As of late Friday afternoon, the lawsuit brought by two residents of Holly Street against the City alleging improprieties in how the Council changed the parking regulations in the Holly Street corridor was dismissed. In lay terms, the court found no basis to proceed with holding a trial. Even if the facts were as alleged by the plaintiffs — something which the City has and would have disputed — there was no violation of law.
This is a win for our community, in that it eliminates a drain on City finances which can be put to better use.
But it’s also a win for our neighbors who live in the corridor.
Because now the Council can resume discussions which were interrupted by the lawsuit. While changing the no parking rules in the corridor benefited the community as a whole, it also adversely impacted the lives of corridor residents. What can we do to reduce that impact? I’ve asked Mayor Collins and City Manager Jeff Maltbie to put those discussions back on the agenda ASAP.
Various ideas have been suggested, including:
- buying a couple of homes in the corridor and creating resident-only parking lots;
- giving homeowners grants to pay for widening their driveway approaches, to make it easier to enter and exit;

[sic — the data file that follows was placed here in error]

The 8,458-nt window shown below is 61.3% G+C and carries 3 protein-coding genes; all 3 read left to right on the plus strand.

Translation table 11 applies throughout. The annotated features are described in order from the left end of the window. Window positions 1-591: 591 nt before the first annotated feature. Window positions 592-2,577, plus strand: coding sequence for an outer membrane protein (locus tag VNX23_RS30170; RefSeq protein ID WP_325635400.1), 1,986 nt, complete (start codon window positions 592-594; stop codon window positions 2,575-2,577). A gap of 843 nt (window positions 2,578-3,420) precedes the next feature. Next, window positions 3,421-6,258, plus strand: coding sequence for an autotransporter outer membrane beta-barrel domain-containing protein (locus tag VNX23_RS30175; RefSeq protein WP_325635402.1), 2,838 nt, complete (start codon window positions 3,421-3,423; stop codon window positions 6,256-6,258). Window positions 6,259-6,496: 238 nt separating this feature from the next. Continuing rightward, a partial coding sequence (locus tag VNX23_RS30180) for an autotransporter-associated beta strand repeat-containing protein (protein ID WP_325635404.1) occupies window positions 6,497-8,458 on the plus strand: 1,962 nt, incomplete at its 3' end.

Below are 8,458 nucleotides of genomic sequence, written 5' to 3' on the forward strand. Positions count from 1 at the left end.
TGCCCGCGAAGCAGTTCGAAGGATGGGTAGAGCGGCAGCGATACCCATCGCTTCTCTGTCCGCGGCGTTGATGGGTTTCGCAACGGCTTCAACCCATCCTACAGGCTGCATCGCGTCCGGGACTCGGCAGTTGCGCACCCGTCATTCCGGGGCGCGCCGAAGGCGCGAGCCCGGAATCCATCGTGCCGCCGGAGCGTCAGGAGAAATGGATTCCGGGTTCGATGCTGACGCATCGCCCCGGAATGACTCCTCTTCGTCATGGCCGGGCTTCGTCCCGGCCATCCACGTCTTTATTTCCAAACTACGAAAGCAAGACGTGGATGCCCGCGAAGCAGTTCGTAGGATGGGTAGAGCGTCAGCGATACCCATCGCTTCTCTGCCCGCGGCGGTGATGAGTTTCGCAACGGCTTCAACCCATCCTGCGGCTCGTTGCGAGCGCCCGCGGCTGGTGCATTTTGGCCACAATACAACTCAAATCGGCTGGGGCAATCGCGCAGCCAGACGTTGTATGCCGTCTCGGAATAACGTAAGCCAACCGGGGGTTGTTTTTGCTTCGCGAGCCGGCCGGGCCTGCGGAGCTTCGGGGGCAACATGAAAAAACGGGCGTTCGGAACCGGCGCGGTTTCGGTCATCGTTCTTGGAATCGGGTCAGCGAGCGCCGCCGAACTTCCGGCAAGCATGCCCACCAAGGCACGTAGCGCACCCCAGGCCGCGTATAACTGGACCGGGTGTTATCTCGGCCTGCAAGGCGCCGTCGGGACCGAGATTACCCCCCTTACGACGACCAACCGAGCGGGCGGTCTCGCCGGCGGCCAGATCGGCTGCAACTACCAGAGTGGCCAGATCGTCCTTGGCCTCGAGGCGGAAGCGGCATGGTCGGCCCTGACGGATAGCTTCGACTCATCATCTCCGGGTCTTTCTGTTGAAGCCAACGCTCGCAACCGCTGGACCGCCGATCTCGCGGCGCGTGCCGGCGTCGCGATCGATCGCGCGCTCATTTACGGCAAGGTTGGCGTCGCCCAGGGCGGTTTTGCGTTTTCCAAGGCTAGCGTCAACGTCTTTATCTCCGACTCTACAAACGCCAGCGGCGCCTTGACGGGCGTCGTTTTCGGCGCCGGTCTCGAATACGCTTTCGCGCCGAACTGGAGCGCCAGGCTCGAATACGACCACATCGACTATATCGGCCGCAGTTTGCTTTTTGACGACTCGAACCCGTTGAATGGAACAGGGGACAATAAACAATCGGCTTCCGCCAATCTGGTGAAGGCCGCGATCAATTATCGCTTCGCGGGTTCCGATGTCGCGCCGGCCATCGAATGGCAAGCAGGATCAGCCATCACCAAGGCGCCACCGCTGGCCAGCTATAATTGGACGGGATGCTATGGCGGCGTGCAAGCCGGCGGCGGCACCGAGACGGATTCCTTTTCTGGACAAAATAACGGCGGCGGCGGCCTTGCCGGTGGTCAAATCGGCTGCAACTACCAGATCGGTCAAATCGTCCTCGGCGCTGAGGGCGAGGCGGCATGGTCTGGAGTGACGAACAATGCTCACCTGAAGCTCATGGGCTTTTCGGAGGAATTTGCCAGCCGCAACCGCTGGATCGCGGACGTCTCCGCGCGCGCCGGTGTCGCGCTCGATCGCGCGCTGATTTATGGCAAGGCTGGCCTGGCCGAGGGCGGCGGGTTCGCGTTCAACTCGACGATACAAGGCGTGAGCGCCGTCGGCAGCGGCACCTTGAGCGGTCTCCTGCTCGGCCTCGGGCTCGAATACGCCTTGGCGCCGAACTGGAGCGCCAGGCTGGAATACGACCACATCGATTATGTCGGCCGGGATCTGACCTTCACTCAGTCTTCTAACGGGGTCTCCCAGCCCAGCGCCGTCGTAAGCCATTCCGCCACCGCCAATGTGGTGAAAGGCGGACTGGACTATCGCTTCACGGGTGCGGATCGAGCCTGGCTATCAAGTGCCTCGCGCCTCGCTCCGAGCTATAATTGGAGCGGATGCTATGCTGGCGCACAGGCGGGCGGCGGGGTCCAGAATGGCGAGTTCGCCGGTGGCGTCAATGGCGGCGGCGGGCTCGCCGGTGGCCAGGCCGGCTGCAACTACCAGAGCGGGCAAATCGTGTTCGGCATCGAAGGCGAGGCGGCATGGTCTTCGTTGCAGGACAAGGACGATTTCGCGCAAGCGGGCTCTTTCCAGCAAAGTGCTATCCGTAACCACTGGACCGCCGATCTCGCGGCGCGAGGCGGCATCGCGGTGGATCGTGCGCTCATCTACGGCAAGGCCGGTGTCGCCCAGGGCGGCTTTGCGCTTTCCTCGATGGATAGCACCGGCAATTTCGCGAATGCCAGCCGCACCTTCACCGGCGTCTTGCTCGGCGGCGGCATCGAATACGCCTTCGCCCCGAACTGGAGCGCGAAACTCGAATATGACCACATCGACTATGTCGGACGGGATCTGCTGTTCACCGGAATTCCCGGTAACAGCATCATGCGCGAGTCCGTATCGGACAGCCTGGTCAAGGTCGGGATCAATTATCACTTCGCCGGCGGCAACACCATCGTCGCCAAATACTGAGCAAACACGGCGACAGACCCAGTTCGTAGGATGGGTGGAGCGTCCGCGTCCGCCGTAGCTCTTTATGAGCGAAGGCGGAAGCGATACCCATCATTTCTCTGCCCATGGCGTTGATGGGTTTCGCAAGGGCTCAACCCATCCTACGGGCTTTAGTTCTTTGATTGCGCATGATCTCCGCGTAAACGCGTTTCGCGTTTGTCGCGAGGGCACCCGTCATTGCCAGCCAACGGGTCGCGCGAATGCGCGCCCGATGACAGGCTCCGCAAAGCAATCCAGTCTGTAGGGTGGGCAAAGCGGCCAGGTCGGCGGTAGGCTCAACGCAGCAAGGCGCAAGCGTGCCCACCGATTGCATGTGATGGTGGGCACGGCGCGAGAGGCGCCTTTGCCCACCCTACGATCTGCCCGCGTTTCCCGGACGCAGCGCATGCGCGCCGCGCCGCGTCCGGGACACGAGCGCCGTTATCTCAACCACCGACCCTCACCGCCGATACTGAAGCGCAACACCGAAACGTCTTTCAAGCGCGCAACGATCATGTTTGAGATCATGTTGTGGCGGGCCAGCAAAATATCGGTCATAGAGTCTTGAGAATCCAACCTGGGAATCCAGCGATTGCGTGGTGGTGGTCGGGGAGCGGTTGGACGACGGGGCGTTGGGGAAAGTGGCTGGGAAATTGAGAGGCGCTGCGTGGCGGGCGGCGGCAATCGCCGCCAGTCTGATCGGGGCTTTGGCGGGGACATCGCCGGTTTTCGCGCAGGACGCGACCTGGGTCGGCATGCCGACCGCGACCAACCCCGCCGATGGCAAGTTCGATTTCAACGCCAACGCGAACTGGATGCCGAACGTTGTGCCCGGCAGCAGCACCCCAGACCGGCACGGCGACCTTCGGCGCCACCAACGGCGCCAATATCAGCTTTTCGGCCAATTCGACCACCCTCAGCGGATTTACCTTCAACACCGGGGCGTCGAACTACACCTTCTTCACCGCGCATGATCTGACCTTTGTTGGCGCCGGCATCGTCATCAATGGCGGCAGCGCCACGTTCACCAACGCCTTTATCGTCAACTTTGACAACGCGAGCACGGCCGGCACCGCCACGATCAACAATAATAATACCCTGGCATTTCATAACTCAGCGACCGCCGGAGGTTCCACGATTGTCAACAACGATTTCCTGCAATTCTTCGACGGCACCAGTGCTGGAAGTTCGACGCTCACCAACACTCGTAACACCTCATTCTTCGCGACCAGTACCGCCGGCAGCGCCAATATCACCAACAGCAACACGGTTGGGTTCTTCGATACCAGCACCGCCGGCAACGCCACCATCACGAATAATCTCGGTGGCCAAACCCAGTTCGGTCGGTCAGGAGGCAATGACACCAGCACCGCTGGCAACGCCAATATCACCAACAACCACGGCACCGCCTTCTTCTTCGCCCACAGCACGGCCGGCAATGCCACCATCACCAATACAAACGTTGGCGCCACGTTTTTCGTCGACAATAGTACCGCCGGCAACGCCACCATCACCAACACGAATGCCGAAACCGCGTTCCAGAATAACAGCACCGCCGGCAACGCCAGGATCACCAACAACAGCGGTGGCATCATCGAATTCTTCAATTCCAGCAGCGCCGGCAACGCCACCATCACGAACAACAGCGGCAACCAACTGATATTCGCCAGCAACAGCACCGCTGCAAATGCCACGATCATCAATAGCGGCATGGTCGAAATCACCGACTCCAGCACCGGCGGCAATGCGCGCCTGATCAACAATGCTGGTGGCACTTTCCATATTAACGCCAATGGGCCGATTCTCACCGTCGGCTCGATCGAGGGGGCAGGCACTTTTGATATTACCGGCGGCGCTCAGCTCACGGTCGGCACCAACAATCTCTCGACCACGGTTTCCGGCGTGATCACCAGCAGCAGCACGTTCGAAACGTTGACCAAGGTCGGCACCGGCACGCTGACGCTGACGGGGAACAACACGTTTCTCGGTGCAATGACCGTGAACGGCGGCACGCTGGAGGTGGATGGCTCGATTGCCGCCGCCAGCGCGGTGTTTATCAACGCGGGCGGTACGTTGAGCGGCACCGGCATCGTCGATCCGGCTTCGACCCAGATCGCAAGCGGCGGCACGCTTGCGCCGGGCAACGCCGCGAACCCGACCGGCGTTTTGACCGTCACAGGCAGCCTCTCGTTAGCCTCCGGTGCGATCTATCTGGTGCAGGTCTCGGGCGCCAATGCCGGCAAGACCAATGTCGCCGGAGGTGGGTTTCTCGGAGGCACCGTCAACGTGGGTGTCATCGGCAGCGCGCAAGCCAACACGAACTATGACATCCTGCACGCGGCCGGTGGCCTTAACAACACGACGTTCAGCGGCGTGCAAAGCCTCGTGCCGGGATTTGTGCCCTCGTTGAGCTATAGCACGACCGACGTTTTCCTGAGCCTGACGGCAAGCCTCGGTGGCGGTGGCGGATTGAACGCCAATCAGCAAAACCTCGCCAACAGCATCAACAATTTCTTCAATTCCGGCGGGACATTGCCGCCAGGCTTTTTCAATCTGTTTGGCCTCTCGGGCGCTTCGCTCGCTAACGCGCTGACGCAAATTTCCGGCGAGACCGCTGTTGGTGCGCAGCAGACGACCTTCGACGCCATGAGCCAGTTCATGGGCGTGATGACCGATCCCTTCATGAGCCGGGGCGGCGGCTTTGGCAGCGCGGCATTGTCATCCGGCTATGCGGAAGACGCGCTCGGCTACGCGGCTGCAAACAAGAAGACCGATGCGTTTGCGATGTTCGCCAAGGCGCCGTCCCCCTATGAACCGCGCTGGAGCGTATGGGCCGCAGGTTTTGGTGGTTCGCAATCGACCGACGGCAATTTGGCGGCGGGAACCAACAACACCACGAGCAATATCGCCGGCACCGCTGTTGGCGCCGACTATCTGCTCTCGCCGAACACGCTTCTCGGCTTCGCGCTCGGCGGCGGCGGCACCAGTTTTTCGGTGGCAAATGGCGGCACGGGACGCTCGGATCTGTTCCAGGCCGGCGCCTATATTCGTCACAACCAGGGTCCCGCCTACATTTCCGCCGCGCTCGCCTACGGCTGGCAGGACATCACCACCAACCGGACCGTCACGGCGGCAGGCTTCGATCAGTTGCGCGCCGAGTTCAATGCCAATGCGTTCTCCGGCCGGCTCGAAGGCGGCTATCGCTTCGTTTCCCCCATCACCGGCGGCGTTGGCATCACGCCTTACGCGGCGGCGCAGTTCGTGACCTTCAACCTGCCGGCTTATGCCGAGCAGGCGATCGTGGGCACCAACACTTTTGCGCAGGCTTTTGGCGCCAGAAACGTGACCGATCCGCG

- having the City pay for backyard garbage service, so corridor residents don’t have to put trash bins on the sidewalk (where, unfortunately, some pedestrians push them into the street);
- giving homeowners grants to create parking pads on their property and relaxing the zoning rules covering on-site parking for residential properties in the corridor;
- study whether or not truck and bus traffic can be banned or restricted in the corridor;
- simplifying or automating parking permit issuance for deliveries, construction and maintenance vehicles in the corridor; and,
- studying reducing the corridor speed limit from 30 to 25 MPH.
If you have any other ideas I’d be interested in hearing them.
Note: Ricardo Martinez, who commented on this post, is one of the plaintiffs in the lawsuit.